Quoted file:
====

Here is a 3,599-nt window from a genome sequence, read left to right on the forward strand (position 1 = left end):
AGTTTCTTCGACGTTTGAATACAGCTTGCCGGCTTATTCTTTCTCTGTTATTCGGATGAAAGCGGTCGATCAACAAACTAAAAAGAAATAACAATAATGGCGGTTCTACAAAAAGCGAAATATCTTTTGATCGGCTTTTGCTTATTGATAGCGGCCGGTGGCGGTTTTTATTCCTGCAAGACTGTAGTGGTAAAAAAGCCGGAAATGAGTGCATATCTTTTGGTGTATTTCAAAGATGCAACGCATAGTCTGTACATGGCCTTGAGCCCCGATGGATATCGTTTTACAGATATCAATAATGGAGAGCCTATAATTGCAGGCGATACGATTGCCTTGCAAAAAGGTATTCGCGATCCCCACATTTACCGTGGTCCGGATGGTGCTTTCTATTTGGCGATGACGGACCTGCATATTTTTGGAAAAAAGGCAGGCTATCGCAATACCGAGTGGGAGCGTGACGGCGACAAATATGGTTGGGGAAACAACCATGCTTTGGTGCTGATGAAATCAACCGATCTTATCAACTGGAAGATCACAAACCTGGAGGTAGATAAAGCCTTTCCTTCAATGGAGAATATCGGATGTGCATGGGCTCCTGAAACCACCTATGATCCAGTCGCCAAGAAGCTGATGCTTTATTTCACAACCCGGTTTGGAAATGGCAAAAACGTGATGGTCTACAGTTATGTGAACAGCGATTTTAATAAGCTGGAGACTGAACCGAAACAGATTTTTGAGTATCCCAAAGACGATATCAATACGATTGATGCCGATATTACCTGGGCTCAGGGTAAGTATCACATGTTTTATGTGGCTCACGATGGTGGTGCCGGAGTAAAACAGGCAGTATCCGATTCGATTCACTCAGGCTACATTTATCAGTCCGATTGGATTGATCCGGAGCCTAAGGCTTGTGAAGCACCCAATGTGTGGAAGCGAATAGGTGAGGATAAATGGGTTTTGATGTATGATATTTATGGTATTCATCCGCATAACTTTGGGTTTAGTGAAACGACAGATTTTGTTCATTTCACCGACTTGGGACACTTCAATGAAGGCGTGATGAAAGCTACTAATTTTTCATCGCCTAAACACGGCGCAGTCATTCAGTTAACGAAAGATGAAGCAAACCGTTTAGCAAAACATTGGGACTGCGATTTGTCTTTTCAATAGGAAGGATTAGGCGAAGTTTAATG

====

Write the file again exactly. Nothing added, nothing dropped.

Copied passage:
Here is a 3,599-nt window from a genome sequence, read left to right on the forward strand (position 1 = left end):
AGTTTCTTCGACGTTTGAATACAGCTTGCCGGCTTATTCTTTCTCTGTTATTCGGATGAAAGCGGTCGATCAACAAACTAAAAAGAAATAACAATAATGGCGGTTCTACAAAAAGCGAAATATCTTTTGATCGGCTTTTGCTTATTGATAGCGGCCGGTGGCGGTTTTTATTCCTGCAAGACTGTAGTGGTAAAAAAGCCGGAAATGAGTGCATATCTTTTGGTGTATTTCAAAGATGCAACGCATAGTCTGTACATGGCCTTGAGCCCCGATGGATATCGTTTTACAGATATCAATAATGGAGAGCCTATAATTGCAGGCGATACGATTGCCTTGCAAAAAGGTATTCGCGATCCCCACATTTACCGTGGTCCGGATGGTGCTTTCTATTTGGCGATGACGGACCTGCATATTTTTGGAAAAAAGGCAGGCTATCGCAATACCGAGTGGGAGCGTGACGGCGACAAATATGGTTGGGGAAACAACCATGCTTTGGTGCTGATGAAATCAACCGATCTTATCAACTGGAAGATCACAAACCTGGAGGTAGATAAAGCCTTTCCTTCAATGGAGAATATCGGATGTGCATGGGCTCCTGAAACCACCTATGATCCAGTCGCCAAGAAGCTGATGCTTTATTTCACAACCCGGTTTGGAAATGGCAAAAACGTGATGGTCTACAGTTATGTGAACAGCGATTTTAATAAGCTGGAGACTGAACCGAAACAGATTTTTGAGTATCCCAAAGACGATATCAATACGATTGATGCCGATATTACCTGGGCTCAGGGTAAGTATCACATGTTTTATGTGGCTCACGATGGTGGTGCCGGAGTAAAACAGGCAGTATCCGATTCGATTCACTCAGGCTACATTTATCAGTCCGATTGGATTGATCCGGAGCCTAAGGCTTGTGAAGCACCCAATGTGTGGAAGCGAATAGGTGAGGATAAATGGGTTTTGATGTATGATATTTATGGTATTCATCCGCATAACTTTGGGTTTAGTGAAACGACAGATTTTGTTCATTTCACCGACTTGGGACACTTCAATGAAGGCGTGATGAAAGCTACTAATTTTTCATCGCCTAAACACGGCGCAGTCATTCAGTTAACGAAAGATGAAGCAAACCGTTTAGCAAAACATTGGGACTGCGATTTGTCTTTTCAATAGGAAGGATTAGGCGAAGTTTAATG